The snow is melting and it appears that the worst of winter’s wrath is behind us. Though this winter season was not too daunting, Dayton is no stranger to severe weather. The most notable is perhaps the Blizzard of 1978. In January and February of 1978, a series of three storms hit the Miami Valley. From Well over three feet of snow fell in Ohio and the 50-60 mph wind gusts created snowdrifts as deep as twenty-five feet. Over a foot of snow fell on January 26th alone; a record that still stands as the single greatest snowfall in a 24-hour period. Cars parked along the street were buried to their roofs in the snow and remained stuck for several weeks and any residents lost power. The total snow accumulation was over 40 inches in Dayton, completely shutting down the area. In some parts of the state the snow remained until early May.
Interstate 75 through was closed for about four days, Dayton police relied on volunteers to help dig out stranded motorists and transport those without power to local shelters set up at schools, churches and municipal buildings. The situation became so severe that Gov. James Rhodes summoned the National Guard to help deliver supplies and rescue those stuck in the snow. National Guardsman Len Dunaway of Dayton said, “The wind had blown snow so hard that even cars with their windows rolled up were filled with snow. We had guys on the expressway with icicles on their faces. I’ve seen movies about blizzards but nothing like this.”
The men’s basketball team of Miami University was stuck on the interstate while returning to Oxford from a game versus the University of Toledo. The team made it to Vandalia’s city jail where they were housed for a few days. Vandalia Patrolman Marvin Smith commented on the sleeping arrangements for the unexpected guests, stating “We moved all our prisoners (three) to one side of the cell block and let them (Miami University players) sleep in the cells on the other side…Of course we left the doors open.” Before leaving, the team spent four hours helping nurses take care of 150 patients at the Franklin Nursing Home.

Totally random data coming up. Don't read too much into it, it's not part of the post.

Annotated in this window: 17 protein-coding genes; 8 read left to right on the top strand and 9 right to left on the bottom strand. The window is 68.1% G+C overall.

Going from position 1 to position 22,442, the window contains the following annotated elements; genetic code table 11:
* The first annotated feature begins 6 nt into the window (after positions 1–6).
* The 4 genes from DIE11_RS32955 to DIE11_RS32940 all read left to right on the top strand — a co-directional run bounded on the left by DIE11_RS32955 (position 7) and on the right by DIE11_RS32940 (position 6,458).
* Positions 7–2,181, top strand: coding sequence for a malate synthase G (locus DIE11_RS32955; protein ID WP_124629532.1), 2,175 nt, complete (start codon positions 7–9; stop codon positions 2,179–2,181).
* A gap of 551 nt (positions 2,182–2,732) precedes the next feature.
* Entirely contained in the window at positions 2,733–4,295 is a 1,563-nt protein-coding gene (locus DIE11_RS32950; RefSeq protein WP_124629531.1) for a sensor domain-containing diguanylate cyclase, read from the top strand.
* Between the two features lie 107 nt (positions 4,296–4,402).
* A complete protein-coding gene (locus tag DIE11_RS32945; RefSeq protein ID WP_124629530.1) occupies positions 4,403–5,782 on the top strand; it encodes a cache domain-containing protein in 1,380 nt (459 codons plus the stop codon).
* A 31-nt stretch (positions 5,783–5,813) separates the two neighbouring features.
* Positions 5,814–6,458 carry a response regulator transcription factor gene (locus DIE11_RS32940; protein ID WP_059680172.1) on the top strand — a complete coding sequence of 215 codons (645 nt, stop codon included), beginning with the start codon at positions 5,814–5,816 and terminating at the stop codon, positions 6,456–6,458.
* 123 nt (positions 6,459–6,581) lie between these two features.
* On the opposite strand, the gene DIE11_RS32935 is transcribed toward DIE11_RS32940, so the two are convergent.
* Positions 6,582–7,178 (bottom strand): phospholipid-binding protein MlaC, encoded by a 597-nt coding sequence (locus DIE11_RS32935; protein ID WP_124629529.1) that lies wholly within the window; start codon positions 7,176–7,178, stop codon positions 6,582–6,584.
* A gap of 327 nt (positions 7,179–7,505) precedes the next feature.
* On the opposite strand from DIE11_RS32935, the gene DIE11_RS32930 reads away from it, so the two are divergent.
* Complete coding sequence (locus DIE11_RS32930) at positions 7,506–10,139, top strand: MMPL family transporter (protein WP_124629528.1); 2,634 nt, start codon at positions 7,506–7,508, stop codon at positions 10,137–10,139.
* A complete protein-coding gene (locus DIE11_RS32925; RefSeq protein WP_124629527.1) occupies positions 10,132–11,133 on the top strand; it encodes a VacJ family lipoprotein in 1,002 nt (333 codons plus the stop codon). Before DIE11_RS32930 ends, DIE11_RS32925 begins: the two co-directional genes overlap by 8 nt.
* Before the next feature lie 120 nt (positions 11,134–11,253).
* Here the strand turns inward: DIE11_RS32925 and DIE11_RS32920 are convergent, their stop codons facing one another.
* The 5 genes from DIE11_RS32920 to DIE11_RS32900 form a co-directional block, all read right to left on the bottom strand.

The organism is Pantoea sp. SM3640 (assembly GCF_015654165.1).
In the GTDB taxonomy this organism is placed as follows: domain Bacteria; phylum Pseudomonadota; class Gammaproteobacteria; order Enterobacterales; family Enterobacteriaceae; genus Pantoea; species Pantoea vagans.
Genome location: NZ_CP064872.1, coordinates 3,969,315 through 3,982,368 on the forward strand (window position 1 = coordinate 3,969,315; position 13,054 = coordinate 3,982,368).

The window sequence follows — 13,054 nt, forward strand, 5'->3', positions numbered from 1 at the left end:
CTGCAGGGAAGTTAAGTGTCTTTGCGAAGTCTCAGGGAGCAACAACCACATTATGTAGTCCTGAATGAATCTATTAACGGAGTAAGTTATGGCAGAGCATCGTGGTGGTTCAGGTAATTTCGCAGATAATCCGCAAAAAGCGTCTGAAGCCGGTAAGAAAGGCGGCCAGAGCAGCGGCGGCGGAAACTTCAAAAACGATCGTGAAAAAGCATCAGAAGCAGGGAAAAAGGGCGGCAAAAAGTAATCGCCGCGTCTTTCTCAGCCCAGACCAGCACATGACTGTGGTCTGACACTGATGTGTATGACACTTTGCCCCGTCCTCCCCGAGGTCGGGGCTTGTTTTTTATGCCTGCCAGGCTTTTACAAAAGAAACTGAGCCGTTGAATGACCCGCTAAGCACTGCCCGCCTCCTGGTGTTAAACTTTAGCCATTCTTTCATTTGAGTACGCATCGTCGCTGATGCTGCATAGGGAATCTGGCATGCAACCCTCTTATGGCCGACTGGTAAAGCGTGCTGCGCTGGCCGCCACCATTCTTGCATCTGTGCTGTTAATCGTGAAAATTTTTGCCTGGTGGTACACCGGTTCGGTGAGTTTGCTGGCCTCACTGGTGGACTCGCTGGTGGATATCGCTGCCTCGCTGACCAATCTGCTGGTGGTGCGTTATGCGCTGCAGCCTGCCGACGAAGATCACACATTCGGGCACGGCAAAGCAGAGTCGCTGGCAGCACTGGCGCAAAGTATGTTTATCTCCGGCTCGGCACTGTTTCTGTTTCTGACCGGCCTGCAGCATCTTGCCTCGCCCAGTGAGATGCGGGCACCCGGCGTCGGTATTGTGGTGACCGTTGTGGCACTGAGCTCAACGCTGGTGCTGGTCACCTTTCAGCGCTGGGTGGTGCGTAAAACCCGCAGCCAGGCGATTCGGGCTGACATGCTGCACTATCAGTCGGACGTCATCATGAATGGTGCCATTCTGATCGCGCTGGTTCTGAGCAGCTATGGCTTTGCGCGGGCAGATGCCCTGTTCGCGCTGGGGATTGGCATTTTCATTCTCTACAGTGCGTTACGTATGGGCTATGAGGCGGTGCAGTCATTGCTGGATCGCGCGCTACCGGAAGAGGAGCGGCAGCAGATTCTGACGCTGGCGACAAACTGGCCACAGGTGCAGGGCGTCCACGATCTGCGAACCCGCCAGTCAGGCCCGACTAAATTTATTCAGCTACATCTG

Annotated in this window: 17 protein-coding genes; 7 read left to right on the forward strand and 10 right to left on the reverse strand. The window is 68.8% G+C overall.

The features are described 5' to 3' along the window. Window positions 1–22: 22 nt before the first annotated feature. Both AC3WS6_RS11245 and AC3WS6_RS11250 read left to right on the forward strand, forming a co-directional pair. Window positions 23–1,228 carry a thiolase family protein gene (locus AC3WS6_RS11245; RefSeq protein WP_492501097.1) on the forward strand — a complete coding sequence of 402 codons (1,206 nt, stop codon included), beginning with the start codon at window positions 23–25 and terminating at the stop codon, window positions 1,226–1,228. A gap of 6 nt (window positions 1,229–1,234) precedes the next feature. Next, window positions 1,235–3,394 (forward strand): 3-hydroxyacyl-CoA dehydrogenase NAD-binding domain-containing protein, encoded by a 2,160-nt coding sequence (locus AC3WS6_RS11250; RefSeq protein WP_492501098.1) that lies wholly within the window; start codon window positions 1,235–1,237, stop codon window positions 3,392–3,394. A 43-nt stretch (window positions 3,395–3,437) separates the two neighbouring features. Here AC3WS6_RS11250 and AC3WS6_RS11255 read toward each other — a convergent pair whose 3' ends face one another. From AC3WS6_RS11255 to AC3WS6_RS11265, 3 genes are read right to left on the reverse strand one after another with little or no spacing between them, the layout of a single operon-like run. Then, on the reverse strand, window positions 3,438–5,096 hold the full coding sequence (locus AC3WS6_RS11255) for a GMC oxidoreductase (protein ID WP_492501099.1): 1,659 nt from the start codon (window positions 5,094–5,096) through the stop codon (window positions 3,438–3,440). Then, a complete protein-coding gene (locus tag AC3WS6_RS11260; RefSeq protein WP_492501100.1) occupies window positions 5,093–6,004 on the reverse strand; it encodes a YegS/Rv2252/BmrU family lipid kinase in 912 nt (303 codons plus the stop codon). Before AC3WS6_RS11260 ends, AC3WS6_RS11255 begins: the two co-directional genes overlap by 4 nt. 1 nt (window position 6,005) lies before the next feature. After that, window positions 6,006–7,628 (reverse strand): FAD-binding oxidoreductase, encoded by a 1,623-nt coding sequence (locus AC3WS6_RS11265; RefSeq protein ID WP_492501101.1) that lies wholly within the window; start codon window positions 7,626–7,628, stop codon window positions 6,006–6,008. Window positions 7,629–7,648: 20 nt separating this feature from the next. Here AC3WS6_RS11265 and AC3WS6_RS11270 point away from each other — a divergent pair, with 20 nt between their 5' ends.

Television and radio reporters broadcasted live reports around the clock as the blizzard impacted nearly every facet of life in Dayton. Workers in both the public and private sectors were unable to make it to their jobs for weeks. The postal service, for the first time since the 1913 flood, could not deliver mail. The RTA was unable to put buses on the street and all air traffic was halted at Cox International Airport. Dayton officials estimated that the Blizzard caused over $4 million in damages to city streets.
The local travel bureaus reported that their telephones were ringing endlessly with people wanted to book trips to warmer climates. Cathy Carlson of TV Travel Service stated, “People are calling up and saying, ‘Just get me out of here to anywhere it’s warm!’” The travel agencies saw record bookings for cruise ships and travel destinations like Hawaii and Acapulco.
Though the Blizzard of 1978 was many years ago, it left an impression on the citizens of the Miami Valley. If you are in town when the snow starts to fall, undoubtedly you will hear someone say, “Well, at least this isn’t as bad as ’78.”